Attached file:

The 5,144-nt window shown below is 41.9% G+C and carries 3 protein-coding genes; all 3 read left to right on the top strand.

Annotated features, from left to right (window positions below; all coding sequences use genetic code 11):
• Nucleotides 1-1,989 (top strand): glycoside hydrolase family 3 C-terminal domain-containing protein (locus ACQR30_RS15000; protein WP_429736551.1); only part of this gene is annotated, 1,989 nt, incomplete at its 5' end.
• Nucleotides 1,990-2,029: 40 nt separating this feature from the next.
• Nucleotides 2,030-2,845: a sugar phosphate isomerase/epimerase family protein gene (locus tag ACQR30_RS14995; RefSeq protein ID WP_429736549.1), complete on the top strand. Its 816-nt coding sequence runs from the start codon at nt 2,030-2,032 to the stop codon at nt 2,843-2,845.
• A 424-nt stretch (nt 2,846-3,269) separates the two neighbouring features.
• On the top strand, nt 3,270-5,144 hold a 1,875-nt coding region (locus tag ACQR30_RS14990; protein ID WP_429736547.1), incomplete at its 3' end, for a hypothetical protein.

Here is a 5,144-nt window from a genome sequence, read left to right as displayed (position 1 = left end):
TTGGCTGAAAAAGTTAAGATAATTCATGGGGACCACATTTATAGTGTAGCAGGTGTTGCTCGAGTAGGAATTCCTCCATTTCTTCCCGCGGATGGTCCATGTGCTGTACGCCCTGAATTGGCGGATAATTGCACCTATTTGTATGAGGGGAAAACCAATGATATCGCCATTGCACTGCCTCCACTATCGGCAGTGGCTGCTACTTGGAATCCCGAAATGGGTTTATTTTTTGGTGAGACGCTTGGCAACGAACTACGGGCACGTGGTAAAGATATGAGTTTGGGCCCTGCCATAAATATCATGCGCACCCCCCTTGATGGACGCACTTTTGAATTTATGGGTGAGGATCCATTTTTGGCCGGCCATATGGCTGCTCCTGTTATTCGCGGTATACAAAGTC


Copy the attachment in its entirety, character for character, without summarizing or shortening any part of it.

The 5,144-nt window shown below is 41.9% G+C and carries 3 protein-coding genes; all 3 read left to right on the top strand.

Annotated features, from left to right (window positions below; all coding sequences use genetic code 11):
• Nucleotides 1-1,989 (top strand): glycoside hydrolase family 3 C-terminal domain-containing protein (locus ACQR30_RS15000; protein WP_429736551.1); only part of this gene is annotated, 1,989 nt, incomplete at its 5' end.
• Nucleotides 1,990-2,029: 40 nt separating this feature from the next.
• Nucleotides 2,030-2,845: a sugar phosphate isomerase/epimerase family protein gene (locus tag ACQR30_RS14995; RefSeq protein ID WP_429736549.1), complete on the top strand. Its 816-nt coding sequence runs from the start codon at nt 2,030-2,032 to the stop codon at nt 2,843-2,845.
• A 424-nt stretch (nt 2,846-3,269) separates the two neighbouring features.
• On the top strand, nt 3,270-5,144 hold a 1,875-nt coding region (locus tag ACQR30_RS14990; protein ID WP_429736547.1), incomplete at its 3' end, for a hypothetical protein.

Here is a 5,144-nt window from a genome sequence, read left to right as displayed (position 1 = left end):
TTGGCTGAAAAAGTTAAGATAATTCATGGGGACCACATTTATAGTGTAGCAGGTGTTGCTCGAGTAGGAATTCCTCCATTTCTTCCCGCGGATGGTCCATGTGCTGTACGCCCTGAATTGGCGGATAATTGCACCTATTTGTATGAGGGGAAAACCAATGATATCGCCATTGCACTGCCTCCACTATCGGCAGTGGCTGCTACTTGGAATCCCGAAATGGGTTTATTTTTTGGTGAGACGCTTGGCAACGAACTACGGGCACGTGGTAAAGATATGAGTTTGGGCCCTGCCATAAATATCATGCGCACCCCCCTTGATGGACGCACTTTTGAATTTATGGGTGAGGATCCATTTTTGGCCGGCCATATGGCTGCTCCTGTTATTCGCGGTATACAAAGTC